Entrepreneurs often find themselves in high-stakes negotiations with big, savvy players, with significant negotiating power (referred to herein as “Big Boys”) -- whether it be a venture capital firm in connection with a financing or a private equity firm in connection with the sale of the entrepreneur’s business; the situation can indeed be daunting. Below are ten tips for entrepreneurs to help them through this process.
1. Retain a Strong Team. In dealmaking as in business, you are only as good as your team. Accordingly, the first step for the entrepreneur is to retain a strong transaction team -- and the quarterback of the team should be an experienced corporate lawyer. Indeed, an experienced corporate lawyer will not only add value to the transaction, but also can help the entrepreneur build-out the team and tailor it to the particular deal (e.g., in an acquisition, a strong tax lawyer is imperative to help structure the deal or in a licensing transaction, a strong IP lawyer is often necessary, etc.). The Big Boys are generally represented by large, aggressive law firms, and the entrepreneur must ensure that his/her team is up to the task.
2. Do Your Diligence. Due diligence is often a critical component to any deal. One form of diligence that is often overlooked, however, is an investigation of the guys on the other side of the table. What’s the reputation of the Big Boy -- e.g., is this a venture capital or private equity firm that treats its portfolio companies well or is this a firm that squeezes the little guy? What about the particular individuals with whom you are dealing? What are their reputations? Are they good guys with whom to partner or are they jerks? Indeed, the web is a good starting point for the entrepreneur who needs background information on a particular firm/individual. At a minimum, the entrepreneur should track down other entrepreneurs or CEO’s who have done deals with the guys on the other side of the table and make an informed judgment as to whether they are guys with whom the entrepreneur wants to do business.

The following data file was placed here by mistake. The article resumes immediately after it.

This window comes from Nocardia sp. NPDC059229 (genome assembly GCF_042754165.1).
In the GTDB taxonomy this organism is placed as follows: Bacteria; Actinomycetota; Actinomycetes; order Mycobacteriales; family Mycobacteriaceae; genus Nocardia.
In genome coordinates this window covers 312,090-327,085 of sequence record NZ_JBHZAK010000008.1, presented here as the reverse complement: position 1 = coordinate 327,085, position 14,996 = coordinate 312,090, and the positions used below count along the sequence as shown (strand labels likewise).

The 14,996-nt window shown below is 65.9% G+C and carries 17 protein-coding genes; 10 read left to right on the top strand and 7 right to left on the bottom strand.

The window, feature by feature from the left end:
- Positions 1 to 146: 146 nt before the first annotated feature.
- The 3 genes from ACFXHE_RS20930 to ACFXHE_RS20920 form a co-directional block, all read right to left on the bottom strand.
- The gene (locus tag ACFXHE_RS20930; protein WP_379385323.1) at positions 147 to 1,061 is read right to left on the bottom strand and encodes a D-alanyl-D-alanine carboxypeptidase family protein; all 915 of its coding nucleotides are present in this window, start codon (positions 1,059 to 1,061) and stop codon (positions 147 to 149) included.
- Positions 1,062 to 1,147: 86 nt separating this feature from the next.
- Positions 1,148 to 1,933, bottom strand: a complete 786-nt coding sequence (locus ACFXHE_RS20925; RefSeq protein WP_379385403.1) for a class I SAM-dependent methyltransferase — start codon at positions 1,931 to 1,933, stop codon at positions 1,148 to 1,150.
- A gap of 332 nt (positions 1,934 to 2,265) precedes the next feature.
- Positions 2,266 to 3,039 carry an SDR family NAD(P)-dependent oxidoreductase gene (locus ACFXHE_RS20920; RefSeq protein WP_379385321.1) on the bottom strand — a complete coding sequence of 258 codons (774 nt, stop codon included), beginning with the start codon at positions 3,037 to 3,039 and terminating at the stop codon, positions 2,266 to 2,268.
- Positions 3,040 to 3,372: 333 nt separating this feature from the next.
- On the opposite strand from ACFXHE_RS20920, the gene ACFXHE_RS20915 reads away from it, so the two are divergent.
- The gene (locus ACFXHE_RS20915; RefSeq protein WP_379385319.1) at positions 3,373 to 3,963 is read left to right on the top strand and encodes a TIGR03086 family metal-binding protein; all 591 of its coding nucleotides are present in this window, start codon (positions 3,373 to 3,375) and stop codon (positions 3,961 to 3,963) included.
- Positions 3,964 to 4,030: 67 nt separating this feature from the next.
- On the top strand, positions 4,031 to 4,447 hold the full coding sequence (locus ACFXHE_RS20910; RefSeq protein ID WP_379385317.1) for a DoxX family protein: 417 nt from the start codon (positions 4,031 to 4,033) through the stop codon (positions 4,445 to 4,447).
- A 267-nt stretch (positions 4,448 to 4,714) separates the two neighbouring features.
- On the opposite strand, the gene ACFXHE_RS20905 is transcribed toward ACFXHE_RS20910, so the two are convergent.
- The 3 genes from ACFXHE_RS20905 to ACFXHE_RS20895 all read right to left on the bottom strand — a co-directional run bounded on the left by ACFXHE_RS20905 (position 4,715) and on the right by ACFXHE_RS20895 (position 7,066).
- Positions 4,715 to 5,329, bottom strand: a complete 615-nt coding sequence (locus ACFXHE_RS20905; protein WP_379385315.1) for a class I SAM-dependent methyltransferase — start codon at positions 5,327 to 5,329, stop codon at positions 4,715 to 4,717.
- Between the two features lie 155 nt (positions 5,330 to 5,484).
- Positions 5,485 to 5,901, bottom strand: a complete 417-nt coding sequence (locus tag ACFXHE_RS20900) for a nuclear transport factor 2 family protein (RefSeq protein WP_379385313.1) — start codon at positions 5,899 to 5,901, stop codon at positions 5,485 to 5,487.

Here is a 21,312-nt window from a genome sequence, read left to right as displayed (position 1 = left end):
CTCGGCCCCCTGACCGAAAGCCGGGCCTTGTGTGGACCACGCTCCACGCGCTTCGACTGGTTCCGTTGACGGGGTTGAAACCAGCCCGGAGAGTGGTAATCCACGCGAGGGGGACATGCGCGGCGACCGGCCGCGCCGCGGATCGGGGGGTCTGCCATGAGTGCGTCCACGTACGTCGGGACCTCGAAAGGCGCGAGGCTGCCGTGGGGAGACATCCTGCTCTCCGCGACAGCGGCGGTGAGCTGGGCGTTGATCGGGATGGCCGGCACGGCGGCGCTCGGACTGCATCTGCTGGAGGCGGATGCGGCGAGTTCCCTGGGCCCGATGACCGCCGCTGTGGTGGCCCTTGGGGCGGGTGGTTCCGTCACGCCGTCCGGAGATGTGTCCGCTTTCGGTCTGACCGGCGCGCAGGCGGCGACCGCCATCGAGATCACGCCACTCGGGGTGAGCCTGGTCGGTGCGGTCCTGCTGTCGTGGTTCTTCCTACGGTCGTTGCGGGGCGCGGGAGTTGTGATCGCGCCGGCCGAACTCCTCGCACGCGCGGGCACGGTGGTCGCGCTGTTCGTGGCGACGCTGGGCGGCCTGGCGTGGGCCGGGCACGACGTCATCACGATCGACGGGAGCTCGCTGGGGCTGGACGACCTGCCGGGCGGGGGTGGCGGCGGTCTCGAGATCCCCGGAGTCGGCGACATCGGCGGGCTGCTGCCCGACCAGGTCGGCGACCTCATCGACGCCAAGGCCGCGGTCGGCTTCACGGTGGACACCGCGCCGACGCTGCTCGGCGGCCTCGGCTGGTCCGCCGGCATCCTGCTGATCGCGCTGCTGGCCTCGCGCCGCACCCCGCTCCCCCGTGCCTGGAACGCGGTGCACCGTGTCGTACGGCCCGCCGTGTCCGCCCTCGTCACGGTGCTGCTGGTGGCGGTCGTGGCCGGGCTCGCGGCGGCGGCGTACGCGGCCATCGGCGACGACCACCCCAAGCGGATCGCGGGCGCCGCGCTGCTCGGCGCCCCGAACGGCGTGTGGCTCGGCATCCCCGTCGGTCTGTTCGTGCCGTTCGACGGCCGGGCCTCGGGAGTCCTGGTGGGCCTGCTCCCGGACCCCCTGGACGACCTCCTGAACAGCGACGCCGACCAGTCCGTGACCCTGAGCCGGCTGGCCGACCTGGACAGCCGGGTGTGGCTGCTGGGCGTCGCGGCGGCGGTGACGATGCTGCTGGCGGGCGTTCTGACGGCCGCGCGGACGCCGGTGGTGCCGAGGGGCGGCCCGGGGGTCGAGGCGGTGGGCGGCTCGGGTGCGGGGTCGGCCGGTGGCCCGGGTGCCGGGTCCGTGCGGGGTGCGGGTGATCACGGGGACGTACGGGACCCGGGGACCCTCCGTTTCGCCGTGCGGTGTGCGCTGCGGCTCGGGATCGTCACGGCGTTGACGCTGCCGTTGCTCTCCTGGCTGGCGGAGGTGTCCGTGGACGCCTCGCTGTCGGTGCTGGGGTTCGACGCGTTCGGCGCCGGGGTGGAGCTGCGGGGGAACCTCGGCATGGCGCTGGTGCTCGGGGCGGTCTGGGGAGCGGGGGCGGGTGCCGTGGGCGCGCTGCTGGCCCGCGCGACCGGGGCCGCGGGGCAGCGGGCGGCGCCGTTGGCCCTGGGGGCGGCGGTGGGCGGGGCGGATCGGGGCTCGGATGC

3. Create a Competitive Environment. There is nothing that will give the entrepreneur more leverage in connection with any negotiation with a Big Boy than a competitive environment (or the perception of same). Indeed, every investment banker worth his salt understands this simple proposition. Accordingly, a start-up seeking a Series A round financing from a venture capital firm, for example, will clearly be more appealing if such firm learns that other venture capital firms are interested in the start-up. Not only does competition validate a firm’s thinking, but also it appeals to the human nature of the individuals involved. Indeed, everyone wants what he doesn’t have and/or what someone else wants. The entrepreneur will have strong leverage with respect to price and other material terms as competitors are played off of each other and will thus strike the best possible deal. One caveat: as discussed below, it is probably best left to a strong corporate lawyer to play this game on behalf of the entrepreneur; indeed, this strategy must be played carefully and is better-handled by someone with experience.
4. Run the Negotiations Through the Lawyers. The entrepreneur should do what he does best -- i.e., build companies -- and leave the negotiating to a strong corporate lawyer. Entrepreneurs are generally no match for sophisticated venture capitalists or private equity or corporate development guys who do deals for a living. Accordingly, a smart entrepreneur will stay above the fray and let his corporate lawyer run the deal. The Big Boys may try to do an end-run around the entrepreneur’s lawyer (and may even criticize the lawyer and try to turn the entrepreneur against him), but the entrepreneur should remain disciplined and avoid “side-bar” negotiations with the principal(s) on the other side. This approach is particularly important where the entrepreneur will have an ongoing relationship with the other side post-closing; the goal is thus not to poison that relationship with testy, acrimonious negotiations (i.e., let the lawyers fight it out).
5. Develop a Game Plan. Every deal is different -- different players, different negotiating leverage, different risks, different timing -- and it is thus critical that the entrepreneur sit down with his transaction team and strategize; in short, he must develop a game plan and then attempt to execute the plan. Indeed, doing deals is no different than any other project: the entrepreneur must think through the issues with a smart, experienced team, set reasonable milestones and then monitor the progress. Rigorous analysis throughout this process is paramount.